Depends on which version of Apache and mod_perl you're using. Personally, I only have experience with the Apache 1.X series and the Apache 2.X with the prefork MPM.
The way I understand it, is that Apache 1.X and 2.X (prefork MPM) start a Perl interpreter at server load time (well, actually two times, but that doesn't matter here right now). Any modules loaded at server startup time, either through directives in the Apache configuration, or in a PerlRequire file, become part of that interpreter. If any of the special regex variables is seen at that time, then all processes that fork off the initial process (the Apache children that do the actual handling of the requests), will have the regex execution speed penalty.
If the special regex variables have not been seen, each Apache child starts out with a fast regex. But as soon as any of the children load code that use the special regexes, then that request and all future requests of that child will have the slower regex performance.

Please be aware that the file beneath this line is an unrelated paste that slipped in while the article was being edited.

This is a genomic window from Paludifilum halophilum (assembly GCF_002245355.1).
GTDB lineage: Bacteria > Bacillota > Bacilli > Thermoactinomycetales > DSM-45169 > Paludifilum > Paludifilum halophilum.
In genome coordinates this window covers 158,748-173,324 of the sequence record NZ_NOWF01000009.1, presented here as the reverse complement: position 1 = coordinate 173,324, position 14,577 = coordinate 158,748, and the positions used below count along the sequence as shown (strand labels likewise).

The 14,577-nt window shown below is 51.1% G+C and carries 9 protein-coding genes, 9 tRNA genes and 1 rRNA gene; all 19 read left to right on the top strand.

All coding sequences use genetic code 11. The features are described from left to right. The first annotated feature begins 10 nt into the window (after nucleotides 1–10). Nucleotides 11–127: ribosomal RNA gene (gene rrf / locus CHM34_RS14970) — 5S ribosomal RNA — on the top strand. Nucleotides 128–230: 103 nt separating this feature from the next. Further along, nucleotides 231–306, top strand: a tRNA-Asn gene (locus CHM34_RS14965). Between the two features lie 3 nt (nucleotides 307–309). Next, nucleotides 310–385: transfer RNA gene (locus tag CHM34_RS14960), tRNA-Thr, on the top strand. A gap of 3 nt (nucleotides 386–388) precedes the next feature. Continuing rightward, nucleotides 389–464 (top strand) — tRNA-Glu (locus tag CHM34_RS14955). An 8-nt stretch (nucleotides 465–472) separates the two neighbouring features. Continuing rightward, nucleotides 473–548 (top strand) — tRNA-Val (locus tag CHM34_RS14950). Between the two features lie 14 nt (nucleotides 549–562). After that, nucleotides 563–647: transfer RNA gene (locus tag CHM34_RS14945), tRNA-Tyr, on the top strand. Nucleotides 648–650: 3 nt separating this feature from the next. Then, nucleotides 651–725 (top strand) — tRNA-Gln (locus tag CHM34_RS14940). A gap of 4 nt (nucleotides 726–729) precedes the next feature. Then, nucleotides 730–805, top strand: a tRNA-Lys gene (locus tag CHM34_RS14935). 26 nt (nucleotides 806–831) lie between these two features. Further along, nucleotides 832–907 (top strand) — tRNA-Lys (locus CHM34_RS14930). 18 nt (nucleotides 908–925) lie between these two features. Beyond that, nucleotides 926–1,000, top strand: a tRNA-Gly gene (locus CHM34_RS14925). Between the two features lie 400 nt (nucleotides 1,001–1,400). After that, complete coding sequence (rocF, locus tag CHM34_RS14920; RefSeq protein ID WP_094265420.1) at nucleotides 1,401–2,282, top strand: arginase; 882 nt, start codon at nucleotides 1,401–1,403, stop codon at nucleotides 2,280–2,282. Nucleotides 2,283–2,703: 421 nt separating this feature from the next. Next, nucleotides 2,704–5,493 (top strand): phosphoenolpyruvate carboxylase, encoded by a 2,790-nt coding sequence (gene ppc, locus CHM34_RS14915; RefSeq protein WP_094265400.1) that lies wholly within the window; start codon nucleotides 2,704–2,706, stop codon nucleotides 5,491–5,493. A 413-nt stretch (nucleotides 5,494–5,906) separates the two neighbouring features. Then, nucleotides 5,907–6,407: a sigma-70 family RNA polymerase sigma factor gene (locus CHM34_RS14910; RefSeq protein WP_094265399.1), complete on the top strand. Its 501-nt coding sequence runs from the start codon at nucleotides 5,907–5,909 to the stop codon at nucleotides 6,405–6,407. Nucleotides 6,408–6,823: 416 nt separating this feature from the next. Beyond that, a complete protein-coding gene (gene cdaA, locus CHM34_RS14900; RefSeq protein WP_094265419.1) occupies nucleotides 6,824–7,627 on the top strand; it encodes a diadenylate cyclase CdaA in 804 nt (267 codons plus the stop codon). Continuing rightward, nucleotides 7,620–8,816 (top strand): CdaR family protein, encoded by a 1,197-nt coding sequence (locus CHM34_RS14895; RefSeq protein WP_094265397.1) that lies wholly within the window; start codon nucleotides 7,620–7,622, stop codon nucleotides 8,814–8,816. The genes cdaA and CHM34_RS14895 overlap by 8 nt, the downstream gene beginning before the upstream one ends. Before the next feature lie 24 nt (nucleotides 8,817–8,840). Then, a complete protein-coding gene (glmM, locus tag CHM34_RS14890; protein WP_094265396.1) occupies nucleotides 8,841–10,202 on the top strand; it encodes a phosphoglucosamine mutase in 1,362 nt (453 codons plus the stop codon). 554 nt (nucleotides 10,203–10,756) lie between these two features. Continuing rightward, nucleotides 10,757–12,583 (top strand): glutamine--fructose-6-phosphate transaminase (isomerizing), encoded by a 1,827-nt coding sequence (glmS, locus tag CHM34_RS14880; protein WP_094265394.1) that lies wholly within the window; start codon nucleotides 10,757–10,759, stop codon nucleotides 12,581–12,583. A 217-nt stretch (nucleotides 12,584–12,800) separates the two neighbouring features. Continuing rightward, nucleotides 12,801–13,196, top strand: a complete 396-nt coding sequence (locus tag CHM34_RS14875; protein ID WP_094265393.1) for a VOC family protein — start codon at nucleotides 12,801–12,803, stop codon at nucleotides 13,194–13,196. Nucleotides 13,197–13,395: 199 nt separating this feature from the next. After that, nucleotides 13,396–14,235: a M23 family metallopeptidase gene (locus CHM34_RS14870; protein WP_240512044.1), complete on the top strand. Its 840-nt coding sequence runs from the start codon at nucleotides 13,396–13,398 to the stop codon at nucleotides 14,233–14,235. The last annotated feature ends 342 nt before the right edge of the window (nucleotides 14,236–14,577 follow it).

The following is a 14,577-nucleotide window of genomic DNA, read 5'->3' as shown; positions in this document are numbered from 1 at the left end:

One way to get around that would be to have the child die after handling a request that loaded a module with the special regex characters (see $r->child_terminate). Forking nowadays is pretty fast. On the other hand, the loading of that module might occur often enough to make it worthwhile to keep the child anyway. YMMV.
Now, with Apache 2 with MPM's other than prefork, I understand there's actually a pool of Perl interpreters each with their own characteristics. So it should be possible to have a Perl interpreter with the magic regex characters enabled in it, and one that doesn't. On the other hand, you seem to need a threaded Perl in those situations (someone please correct me if I'm wrong), which has its own drawbacks execution speed wise.
I think in conclusion I would have to say: don't use (modules that use) "$&", "$`" or "$'". Or don't worry about the execution speed penalty.
In general, I would worry less about execution speed in mod_perl, but more about shared memory usage. If your server goes into swap, who cares about slower regexes?
Hope this helps.